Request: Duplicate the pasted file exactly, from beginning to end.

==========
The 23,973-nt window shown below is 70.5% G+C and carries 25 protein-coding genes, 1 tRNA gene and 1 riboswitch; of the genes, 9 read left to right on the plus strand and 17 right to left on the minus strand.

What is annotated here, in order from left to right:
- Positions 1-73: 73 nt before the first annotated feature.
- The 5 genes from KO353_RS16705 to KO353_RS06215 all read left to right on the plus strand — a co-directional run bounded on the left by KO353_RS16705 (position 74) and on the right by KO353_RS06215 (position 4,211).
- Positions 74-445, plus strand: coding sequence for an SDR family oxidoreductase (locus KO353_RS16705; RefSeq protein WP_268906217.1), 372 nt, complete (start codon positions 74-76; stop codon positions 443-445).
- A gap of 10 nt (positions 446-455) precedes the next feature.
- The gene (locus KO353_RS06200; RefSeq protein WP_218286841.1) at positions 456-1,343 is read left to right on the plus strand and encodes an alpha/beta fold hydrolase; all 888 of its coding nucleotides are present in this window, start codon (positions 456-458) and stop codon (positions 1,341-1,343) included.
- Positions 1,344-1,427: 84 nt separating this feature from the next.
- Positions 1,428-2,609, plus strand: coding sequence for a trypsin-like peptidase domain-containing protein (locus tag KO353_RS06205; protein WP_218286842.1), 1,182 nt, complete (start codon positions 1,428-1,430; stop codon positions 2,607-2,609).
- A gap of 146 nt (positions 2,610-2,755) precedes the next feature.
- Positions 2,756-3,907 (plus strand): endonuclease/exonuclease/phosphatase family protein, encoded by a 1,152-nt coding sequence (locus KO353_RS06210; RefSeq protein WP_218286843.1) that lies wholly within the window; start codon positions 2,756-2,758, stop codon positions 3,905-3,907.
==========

The 23,973-nt window shown below is 70.5% G+C and carries 25 protein-coding genes, 1 tRNA gene and 1 riboswitch; of the genes, 9 read left to right on the plus strand and 17 right to left on the minus strand.

What is annotated here, in order from left to right:
- Positions 1-73: 73 nt before the first annotated feature.
- The 5 genes from KO353_RS16705 to KO353_RS06215 all read left to right on the plus strand — a co-directional run bounded on the left by KO353_RS16705 (position 74) and on the right by KO353_RS06215 (position 4,211).
- Positions 74-445, plus strand: coding sequence for an SDR family oxidoreductase (locus KO353_RS16705; RefSeq protein WP_268906217.1), 372 nt, complete (start codon positions 74-76; stop codon positions 443-445).
- A gap of 10 nt (positions 446-455) precedes the next feature.
- The gene (locus KO353_RS06200; RefSeq protein WP_218286841.1) at positions 456-1,343 is read left to right on the plus strand and encodes an alpha/beta fold hydrolase; all 888 of its coding nucleotides are present in this window, start codon (positions 456-458) and stop codon (positions 1,341-1,343) included.
- Positions 1,344-1,427: 84 nt separating this feature from the next.
- Positions 1,428-2,609, plus strand: coding sequence for a trypsin-like peptidase domain-containing protein (locus tag KO353_RS06205; protein WP_218286842.1), 1,182 nt, complete (start codon positions 1,428-1,430; stop codon positions 2,607-2,609).
- A gap of 146 nt (positions 2,610-2,755) precedes the next feature.
- Positions 2,756-3,907 (plus strand): endonuclease/exonuclease/phosphatase family protein, encoded by a 1,152-nt coding sequence (locus KO353_RS06210; RefSeq protein WP_218286843.1) that lies wholly within the window; start codon positions 2,756-2,758, stop codon positions 3,905-3,907.